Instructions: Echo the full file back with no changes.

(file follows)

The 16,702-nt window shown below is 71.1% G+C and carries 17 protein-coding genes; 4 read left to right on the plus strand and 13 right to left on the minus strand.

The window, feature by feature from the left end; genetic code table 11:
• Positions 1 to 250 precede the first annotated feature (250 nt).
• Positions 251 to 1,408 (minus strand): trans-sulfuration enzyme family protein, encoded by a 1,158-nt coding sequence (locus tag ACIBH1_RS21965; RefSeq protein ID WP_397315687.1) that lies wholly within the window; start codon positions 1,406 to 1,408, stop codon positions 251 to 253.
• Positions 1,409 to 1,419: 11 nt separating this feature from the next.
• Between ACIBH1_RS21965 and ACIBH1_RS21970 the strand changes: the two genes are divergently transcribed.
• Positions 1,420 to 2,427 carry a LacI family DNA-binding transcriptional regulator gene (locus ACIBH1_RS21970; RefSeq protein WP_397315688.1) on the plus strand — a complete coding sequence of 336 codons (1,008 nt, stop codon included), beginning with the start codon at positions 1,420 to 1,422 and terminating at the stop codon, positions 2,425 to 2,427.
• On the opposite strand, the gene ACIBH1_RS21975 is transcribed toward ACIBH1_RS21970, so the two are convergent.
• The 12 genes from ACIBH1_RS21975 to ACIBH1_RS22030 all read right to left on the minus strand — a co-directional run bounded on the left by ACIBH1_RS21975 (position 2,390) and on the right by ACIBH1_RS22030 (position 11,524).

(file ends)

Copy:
The 16,702-nt window shown below is 71.1% G+C and carries 17 protein-coding genes; 4 read left to right on the plus strand and 13 right to left on the minus strand.

The window, feature by feature from the left end; genetic code table 11:
• Positions 1 to 250 precede the first annotated feature (250 nt).
• Positions 251 to 1,408 (minus strand): trans-sulfuration enzyme family protein, encoded by a 1,158-nt coding sequence (locus tag ACIBH1_RS21965; RefSeq protein ID WP_397315687.1) that lies wholly within the window; start codon positions 1,406 to 1,408, stop codon positions 251 to 253.
• Positions 1,409 to 1,419: 11 nt separating this feature from the next.
• Between ACIBH1_RS21965 and ACIBH1_RS21970 the strand changes: the two genes are divergently transcribed.
• Positions 1,420 to 2,427 carry a LacI family DNA-binding transcriptional regulator gene (locus ACIBH1_RS21970; RefSeq protein WP_397315688.1) on the plus strand — a complete coding sequence of 336 codons (1,008 nt, stop codon included), beginning with the start codon at positions 1,420 to 1,422 and terminating at the stop codon, positions 2,425 to 2,427.
• On the opposite strand, the gene ACIBH1_RS21975 is transcribed toward ACIBH1_RS21970, so the two are convergent.
• The 12 genes from ACIBH1_RS21975 to ACIBH1_RS22030 all read right to left on the minus strand — a co-directional run bounded on the left by ACIBH1_RS21975 (position 2,390) and on the right by ACIBH1_RS22030 (position 11,524).